There’s nothing like Fall in the northeast to remind us of impermanence. The backyard sugar maples are lush with greenery one minute…and then suddenly, when we’re off bringing kids to school or watching endless Saturday soccer games, the trees start shouting red and orange, “Look at me! Over here! You haven’t noticed me once and you’ve driven this road a hundred times!” The spirited and hopeful peepers (not the frogs, but the people) come in droves from other parts of the country to witness this transformation. But the flare of beauty lasts for only about a week. Then, before we have a chance to really appreciate this rainbow, the leaves start spinning to the ground in great clusters, and the trees are stripped bare. Now disrobed, they stand sheepish and stiller than before, gently whispering in our ears, “I hope you got a good glance before all that went away.” Yankee Magazine’s live foliage report and colored map shows that southern New Hampshire and central Massachusetts are barely clinging to peak season. On Yankee’s web site, you can actually become a foliage ambassador and set up a log-in so you can submit reports for your area. Kind of cool. A good job for me once I’m retired maybe. But I can’t help but notice that the stages of this map reflect life as we know it—as impermanent as it is—the stages are listed plainly as Green, Turning, Moderate, Peak, Fading, and then just Gone.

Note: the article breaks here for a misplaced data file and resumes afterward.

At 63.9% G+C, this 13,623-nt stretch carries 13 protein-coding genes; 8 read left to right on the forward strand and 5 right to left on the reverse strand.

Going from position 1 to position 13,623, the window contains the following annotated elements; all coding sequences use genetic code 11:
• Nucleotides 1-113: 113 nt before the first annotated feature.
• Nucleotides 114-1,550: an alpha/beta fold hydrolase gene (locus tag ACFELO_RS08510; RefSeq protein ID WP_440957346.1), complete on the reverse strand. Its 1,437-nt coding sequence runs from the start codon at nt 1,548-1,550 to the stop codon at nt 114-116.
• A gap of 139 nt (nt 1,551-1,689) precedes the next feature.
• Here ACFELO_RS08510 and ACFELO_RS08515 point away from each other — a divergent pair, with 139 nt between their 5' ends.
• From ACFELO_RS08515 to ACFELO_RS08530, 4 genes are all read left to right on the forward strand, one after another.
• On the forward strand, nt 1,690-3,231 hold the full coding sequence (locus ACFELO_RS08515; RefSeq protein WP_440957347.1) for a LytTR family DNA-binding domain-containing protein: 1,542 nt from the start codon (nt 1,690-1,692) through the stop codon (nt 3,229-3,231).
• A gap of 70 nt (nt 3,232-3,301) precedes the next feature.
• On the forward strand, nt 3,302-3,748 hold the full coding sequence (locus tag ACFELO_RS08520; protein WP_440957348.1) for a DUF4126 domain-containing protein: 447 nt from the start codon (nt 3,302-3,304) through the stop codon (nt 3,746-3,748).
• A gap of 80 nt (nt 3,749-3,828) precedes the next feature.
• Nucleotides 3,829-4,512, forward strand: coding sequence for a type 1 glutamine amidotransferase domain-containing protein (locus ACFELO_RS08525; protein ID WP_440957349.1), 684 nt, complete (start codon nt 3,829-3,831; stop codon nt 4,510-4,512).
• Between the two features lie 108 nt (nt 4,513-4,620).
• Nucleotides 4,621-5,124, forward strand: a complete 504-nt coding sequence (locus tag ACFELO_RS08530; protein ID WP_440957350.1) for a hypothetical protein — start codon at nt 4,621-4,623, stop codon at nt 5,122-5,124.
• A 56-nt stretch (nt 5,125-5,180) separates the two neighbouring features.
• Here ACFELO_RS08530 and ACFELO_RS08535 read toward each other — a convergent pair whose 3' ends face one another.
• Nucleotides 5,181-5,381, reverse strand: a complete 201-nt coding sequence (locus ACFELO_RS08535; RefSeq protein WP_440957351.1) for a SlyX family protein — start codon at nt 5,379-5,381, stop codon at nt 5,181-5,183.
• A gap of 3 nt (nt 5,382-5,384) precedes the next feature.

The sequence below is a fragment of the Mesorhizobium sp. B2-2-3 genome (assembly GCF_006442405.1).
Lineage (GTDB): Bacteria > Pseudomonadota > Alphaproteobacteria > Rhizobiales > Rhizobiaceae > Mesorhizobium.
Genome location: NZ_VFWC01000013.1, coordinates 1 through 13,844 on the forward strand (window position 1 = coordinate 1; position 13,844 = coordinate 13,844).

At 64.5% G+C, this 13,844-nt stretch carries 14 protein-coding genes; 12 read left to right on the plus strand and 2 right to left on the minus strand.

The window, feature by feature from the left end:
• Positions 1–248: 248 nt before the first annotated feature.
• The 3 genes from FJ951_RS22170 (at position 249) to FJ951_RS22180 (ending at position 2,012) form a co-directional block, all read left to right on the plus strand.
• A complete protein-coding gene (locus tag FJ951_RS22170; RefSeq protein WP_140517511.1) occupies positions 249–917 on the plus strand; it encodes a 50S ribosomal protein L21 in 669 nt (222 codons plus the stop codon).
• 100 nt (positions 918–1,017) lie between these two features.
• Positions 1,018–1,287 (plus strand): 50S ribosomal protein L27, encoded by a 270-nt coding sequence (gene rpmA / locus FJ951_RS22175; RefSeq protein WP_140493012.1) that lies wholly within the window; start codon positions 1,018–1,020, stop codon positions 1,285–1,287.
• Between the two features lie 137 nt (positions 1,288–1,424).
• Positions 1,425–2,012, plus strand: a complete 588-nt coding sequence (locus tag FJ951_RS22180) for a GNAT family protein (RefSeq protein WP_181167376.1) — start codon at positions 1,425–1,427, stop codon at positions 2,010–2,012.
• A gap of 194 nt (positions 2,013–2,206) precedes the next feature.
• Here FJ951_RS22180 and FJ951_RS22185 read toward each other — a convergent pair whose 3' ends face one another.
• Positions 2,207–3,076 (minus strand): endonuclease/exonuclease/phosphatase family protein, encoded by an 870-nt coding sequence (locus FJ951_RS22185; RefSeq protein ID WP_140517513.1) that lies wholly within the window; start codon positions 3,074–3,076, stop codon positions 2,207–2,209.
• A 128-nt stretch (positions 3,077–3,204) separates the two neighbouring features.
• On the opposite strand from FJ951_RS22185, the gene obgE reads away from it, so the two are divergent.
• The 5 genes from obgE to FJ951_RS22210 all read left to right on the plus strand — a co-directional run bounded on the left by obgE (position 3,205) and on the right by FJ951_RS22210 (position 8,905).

Photograph courtesy of Evgeni Dinev.